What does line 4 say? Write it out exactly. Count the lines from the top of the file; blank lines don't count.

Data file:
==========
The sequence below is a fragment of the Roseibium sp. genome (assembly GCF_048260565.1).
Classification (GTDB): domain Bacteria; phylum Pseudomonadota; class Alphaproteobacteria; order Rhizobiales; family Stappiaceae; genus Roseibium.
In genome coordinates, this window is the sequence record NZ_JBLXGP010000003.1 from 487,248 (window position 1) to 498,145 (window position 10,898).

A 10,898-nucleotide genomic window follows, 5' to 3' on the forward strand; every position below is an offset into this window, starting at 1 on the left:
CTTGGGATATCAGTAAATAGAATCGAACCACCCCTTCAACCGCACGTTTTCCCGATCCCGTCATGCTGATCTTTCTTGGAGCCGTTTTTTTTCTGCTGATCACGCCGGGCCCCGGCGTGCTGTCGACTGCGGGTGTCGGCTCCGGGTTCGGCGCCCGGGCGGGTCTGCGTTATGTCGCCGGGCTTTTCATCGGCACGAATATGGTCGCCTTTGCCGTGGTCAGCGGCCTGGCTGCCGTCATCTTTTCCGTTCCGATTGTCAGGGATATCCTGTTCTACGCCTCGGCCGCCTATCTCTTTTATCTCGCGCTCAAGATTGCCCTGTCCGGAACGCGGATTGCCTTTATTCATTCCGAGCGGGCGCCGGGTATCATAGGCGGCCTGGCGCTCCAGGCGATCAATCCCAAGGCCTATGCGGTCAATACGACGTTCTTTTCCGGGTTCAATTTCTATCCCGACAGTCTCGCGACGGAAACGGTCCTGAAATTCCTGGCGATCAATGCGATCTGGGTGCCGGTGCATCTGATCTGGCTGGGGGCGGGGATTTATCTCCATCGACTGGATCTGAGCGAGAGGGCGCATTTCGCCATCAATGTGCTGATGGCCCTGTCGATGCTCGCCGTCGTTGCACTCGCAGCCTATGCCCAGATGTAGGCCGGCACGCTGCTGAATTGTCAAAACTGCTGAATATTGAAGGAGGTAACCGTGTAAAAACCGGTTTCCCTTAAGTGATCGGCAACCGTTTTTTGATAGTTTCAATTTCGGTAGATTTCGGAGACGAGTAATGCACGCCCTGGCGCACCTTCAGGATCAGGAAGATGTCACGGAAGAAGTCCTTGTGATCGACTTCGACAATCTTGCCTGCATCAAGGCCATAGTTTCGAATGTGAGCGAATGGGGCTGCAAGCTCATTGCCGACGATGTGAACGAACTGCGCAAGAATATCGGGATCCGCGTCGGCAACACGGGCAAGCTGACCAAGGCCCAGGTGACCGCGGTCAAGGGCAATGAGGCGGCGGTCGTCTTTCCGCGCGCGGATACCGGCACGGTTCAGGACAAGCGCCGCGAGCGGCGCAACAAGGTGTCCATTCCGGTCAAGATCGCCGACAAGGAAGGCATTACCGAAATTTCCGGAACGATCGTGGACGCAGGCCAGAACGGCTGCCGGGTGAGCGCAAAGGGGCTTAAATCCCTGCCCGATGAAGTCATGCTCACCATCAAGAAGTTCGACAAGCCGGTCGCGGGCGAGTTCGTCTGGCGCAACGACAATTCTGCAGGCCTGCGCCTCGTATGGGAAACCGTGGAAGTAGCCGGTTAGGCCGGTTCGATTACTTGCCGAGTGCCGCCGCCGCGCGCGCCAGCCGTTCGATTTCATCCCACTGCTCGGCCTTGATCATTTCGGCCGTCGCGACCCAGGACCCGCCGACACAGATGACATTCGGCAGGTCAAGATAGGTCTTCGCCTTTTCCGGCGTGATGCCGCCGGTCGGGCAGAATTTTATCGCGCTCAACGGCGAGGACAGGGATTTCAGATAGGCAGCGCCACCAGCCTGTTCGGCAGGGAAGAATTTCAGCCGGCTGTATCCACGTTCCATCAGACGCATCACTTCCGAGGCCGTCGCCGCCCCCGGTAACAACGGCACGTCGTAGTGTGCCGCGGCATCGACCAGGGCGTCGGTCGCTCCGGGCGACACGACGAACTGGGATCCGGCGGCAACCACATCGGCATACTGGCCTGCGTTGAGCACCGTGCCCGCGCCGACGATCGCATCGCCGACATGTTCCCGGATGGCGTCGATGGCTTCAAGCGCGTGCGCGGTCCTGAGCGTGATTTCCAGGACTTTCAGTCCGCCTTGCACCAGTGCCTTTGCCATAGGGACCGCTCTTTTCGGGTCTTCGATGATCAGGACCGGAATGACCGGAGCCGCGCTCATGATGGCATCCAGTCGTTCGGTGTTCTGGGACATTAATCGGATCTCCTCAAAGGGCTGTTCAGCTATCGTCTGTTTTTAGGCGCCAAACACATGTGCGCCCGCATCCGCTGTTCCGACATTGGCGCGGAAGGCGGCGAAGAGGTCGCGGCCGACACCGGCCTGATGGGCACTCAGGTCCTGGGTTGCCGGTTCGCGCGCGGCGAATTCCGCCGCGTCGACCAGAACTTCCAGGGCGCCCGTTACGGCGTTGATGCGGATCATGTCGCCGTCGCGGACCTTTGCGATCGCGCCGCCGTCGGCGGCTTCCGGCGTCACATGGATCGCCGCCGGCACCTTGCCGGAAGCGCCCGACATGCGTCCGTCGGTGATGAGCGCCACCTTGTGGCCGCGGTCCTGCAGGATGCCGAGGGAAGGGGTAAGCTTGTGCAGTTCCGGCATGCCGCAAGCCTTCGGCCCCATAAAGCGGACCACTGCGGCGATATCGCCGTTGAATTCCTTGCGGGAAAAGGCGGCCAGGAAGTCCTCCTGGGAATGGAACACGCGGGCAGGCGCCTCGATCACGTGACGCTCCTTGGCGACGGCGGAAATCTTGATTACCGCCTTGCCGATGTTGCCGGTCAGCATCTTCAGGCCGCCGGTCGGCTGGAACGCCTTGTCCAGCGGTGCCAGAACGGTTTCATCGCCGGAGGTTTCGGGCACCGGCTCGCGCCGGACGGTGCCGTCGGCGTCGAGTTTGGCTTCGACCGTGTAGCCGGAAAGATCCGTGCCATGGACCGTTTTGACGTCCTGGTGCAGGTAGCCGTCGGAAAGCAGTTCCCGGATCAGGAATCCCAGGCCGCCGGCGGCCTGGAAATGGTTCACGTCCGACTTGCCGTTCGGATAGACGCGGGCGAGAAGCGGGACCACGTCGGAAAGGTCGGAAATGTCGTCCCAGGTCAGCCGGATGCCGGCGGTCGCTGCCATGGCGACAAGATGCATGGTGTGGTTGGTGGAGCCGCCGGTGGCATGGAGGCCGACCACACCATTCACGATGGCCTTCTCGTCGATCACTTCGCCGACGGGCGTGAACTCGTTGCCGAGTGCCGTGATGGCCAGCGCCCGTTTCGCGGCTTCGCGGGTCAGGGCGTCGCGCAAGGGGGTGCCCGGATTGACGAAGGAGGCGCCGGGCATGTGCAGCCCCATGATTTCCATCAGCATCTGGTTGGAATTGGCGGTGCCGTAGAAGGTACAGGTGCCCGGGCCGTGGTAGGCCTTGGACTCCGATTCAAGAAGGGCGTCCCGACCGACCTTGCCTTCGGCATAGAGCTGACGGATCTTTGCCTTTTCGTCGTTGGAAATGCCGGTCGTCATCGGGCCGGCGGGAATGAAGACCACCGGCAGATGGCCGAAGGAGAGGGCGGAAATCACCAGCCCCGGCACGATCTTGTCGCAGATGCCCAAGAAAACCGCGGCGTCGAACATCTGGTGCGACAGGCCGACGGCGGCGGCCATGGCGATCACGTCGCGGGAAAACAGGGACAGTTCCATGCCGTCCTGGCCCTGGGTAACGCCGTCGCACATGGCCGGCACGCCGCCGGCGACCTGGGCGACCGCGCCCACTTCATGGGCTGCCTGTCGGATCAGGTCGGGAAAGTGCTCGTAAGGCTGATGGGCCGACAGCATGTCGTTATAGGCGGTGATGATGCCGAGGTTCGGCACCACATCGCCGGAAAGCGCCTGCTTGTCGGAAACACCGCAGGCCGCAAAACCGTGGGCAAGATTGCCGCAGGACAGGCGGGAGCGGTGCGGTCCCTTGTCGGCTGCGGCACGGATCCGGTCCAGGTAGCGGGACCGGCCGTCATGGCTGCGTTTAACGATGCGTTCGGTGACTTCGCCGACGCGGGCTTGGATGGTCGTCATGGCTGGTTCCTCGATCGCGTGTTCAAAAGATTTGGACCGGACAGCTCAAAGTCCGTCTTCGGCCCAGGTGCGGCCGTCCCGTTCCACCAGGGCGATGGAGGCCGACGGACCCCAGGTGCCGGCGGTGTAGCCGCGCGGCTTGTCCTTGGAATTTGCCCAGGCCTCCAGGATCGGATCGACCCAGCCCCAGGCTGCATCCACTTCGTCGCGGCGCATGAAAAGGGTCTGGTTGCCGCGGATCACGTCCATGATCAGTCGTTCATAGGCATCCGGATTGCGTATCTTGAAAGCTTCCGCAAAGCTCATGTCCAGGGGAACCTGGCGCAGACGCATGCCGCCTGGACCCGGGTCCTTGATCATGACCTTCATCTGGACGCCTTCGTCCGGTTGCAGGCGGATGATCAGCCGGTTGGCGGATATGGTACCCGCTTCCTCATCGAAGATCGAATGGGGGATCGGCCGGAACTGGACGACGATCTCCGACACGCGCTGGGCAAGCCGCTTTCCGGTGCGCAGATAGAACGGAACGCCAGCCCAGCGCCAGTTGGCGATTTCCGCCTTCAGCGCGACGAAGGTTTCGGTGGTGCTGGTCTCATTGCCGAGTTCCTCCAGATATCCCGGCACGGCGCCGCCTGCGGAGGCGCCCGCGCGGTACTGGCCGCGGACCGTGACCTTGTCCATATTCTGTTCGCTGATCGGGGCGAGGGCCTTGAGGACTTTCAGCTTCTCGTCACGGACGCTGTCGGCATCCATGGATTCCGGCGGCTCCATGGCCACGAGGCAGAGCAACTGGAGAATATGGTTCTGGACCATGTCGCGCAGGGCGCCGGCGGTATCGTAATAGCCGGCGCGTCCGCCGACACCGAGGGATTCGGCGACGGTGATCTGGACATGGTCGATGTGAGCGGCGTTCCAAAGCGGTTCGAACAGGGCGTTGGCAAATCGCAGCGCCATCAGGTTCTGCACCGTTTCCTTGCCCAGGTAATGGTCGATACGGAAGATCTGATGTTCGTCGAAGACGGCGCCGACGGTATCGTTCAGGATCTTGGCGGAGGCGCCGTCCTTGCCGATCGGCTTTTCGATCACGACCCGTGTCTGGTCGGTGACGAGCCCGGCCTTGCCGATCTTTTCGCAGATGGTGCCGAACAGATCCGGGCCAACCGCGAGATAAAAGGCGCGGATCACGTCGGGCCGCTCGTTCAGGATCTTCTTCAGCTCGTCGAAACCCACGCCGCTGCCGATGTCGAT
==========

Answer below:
A 10,898-nucleotide genomic window follows, 5' to 3' on the forward strand; every position below is an offset into this window, starting at 1 on the left: